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The West's Overreaction to Nazism

Western civilisation, especially in America, is to a large extent defined and shackled by its OVERREACTION to Nazism and the Holocaust, some...

Thursday, 3 December 2015

Anti-Fascists & Fascists = Goodies & Baddies

Is Donald Trump a Fascist?

By Ross Douthat, Dec. 2 2015 (LINK to article)

Let's face it, calling someone a "fascist" is just a way of dismissing and condemning them as a "baddy", by associating them with all the evils and horrors of Nazism. Those doing the accusing are usually primarily concerned with asserting their own moral superiority as a "goody".

I'm not an expert on fascism, but it seems to me that it can't have been all bad, as it is now portrayed, anymore than communism was. Both movements had 10s of millions of supporters, many of them very passionate in the belief that they were fighting for a good cause.

In the aftermath of WW2, fascism was equated with Nazism and dismissed as evil, while many in academia continued to view communism with sympathy. Clearly, with Stalin, things had gone badly wrong, but the ideas behind communism and socialism were not all bad. Far from it. But no such sympathy is ever shown towards fascism, not least, because there is a strictly enforced taboo against doing so. Anyone who does is immediately accused of being a fascist sympathiser themselves.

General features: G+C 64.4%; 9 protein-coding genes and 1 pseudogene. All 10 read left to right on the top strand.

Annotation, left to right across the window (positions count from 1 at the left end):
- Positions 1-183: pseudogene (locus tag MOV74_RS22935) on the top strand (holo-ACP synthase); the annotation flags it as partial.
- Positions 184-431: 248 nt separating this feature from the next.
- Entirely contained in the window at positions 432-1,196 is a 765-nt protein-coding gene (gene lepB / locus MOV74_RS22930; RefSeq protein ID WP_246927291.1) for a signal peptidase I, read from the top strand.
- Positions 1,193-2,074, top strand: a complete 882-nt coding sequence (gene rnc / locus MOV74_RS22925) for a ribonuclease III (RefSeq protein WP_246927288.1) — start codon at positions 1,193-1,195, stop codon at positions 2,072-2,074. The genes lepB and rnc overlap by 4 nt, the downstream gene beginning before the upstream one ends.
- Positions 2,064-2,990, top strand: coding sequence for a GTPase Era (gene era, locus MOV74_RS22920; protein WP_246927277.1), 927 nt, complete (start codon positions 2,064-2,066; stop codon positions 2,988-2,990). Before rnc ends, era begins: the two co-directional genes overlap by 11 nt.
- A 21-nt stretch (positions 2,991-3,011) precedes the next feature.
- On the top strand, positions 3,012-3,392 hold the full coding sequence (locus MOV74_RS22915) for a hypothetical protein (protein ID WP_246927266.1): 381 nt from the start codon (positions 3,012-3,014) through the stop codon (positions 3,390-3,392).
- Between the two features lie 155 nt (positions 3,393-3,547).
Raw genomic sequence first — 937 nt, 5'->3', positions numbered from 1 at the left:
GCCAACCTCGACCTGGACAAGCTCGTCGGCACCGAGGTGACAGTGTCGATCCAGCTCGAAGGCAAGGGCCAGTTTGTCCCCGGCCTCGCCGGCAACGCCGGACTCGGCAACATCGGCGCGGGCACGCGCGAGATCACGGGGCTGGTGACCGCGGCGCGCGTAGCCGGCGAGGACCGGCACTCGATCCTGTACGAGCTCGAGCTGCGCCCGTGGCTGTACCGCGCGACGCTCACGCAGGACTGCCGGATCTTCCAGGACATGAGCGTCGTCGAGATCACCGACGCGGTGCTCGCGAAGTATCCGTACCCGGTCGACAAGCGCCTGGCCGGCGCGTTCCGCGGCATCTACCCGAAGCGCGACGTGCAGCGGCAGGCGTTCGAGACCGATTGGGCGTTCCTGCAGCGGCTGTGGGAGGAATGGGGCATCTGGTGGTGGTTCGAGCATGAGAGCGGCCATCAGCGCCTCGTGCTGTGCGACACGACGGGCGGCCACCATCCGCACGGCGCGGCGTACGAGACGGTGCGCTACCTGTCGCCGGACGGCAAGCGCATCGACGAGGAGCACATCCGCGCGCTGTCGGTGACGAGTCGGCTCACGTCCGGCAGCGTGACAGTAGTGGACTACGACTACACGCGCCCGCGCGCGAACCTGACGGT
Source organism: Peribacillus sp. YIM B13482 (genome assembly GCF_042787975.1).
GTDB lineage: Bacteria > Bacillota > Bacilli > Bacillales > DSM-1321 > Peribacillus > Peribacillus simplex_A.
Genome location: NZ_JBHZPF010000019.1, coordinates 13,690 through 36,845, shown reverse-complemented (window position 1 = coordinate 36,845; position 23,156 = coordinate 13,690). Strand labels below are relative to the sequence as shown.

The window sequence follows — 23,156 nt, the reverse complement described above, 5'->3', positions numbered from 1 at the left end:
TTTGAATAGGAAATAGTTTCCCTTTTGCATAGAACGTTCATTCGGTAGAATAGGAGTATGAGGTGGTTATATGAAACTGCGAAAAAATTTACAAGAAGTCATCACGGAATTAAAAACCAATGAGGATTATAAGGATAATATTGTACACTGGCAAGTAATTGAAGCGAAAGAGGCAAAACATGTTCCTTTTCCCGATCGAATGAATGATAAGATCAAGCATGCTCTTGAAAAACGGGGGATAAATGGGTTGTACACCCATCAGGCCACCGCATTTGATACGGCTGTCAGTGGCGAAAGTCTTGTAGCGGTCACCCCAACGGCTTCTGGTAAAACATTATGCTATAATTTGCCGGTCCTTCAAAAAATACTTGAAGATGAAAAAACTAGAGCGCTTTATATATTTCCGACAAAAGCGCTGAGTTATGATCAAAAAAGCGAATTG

I think this was - and continues to be - a huge mistake. We (especially academics from whom others take their lead) massively overreacted to the horrors of Nazism, and as the Editorial Board wrote in a recent editorial, The Price of Fear, "In the reaction and overreaction to terrorism comes the risk that society will lose its way".

This, I believe, is what has happened in respect to fascism, which I elaborate on in this BLOG on The West's Overreaction to Nazism.

P.S. There is a very good biography, it seemed to my lay eye, of the British fascist leader, Oswald Mosley, which is long out of print and whose author, Robert Skidelsky, and publisher seem to have no interest in seeing back in print, presumably because it portrays Mosley in too objective and sympathetic a light. Certainly, he was no British Hitler. According to this biography, the violence which often accompanied his rallies was usually initiated by the Left, which doesn't fit the established narrative of it always being the fascists who were responsible for the violence.

Dominated as it is by the Left, academia  only seems interested in demonising fascism, by equating it with the obvious evils of Nazism, rather than in understanding it in its historical context, as they do with communism and socialism.

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